B-Lymphocytes Govern the Pathogenesis of Sjogren's Syndrome

Author(s): Pierre Youinou, Alain Saraux, Jacques-Olivier Pers

Journal Name: Current Pharmaceutical Biotechnology

Volume 13 , Issue 10 , 2012

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T cells have originally occupied central stage of the debate on the type of lymphocytes governing the pathogenesis of Sjögren’s syndrome (SS). However, B cells has since been substituted for T cells, and insights into their functions have revealed that they accomplish various tasks. Beyond the paradigm that T lymphocytes maintain strict control over B lymphocytes, these latter cells solicit their own help from the former, release a flurry of cytokines, and act as antigen- presenting cells. In SS, excessive of the B cell-activating factor (BAFF) may cause B-cell quantitative anomalies, such as inflation of mature B (Bm)2/Bm2’ cells in the circulation, or accumulation of transitional type 2, marginal zone (MZ) and memory B cells within the exocrine gland infiltrates. These excesses are also associated with B-cell qualitative anomalies, such as the internal synthesis of BAFF, and a default mechanism that promotes the autoantibody production in ectopic germinal centers or MZ equivalents. Thus, SS should rather be conceived as a quintessential model for B cellinduced autoimmunity. Such a view opens novel prospects for treatment, and indeed B cell-ablative therapy has already been shown to be beneficial to these patients.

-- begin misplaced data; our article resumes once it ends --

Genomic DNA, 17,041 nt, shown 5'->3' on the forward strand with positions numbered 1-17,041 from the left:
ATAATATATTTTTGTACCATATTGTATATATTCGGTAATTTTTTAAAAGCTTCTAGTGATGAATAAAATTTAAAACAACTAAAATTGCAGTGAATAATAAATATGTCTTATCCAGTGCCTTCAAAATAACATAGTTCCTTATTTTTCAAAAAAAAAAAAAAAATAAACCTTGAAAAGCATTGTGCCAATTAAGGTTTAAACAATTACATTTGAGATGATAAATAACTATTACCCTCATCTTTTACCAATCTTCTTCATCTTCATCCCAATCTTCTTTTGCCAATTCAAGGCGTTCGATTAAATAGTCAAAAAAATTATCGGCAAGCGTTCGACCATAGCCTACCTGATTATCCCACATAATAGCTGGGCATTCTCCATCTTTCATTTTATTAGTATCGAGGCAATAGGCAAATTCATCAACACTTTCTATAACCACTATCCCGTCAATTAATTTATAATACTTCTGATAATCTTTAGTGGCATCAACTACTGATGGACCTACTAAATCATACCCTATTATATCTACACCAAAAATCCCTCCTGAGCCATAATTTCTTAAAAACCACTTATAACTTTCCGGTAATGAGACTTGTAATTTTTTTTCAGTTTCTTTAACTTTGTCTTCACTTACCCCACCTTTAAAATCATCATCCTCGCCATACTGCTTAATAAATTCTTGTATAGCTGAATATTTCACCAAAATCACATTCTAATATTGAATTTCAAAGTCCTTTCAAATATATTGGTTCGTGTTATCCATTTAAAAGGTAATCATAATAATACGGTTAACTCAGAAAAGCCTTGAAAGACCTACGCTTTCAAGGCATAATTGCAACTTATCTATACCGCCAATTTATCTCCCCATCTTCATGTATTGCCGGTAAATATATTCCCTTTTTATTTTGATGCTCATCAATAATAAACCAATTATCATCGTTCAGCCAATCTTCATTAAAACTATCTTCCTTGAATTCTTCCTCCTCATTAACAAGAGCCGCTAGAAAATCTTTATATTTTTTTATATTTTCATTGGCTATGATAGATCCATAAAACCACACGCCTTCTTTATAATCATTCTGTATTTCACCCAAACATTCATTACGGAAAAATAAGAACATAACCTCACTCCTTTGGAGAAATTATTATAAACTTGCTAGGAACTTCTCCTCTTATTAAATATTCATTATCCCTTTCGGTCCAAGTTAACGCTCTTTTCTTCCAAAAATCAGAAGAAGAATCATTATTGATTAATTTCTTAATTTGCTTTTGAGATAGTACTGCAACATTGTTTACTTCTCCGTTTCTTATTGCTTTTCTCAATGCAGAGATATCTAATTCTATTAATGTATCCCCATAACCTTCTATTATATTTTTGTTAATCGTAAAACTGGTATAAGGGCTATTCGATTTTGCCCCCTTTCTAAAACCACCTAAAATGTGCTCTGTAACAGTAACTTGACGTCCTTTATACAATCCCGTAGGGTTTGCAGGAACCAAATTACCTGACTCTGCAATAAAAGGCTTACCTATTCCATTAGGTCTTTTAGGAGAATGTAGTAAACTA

Keywords: B lymphocyte, Sjogren's syndrome, B cell activating factor, ectopic germinal centers, T cells, pathogenesis, lymphocytes, cytokines, antigen-presenting cells, marginal zone, internal synthesis, MZ equivalents, B cell-ablative therapy, salyvary gland (SG), rheumatoid arthritis (RA).

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Article Details

Year: 2012
Published on: 24 July, 2012
Page: [2071 - 2077]
Pages: 7
DOI: 10.2174/138920112802273100
Price: $65

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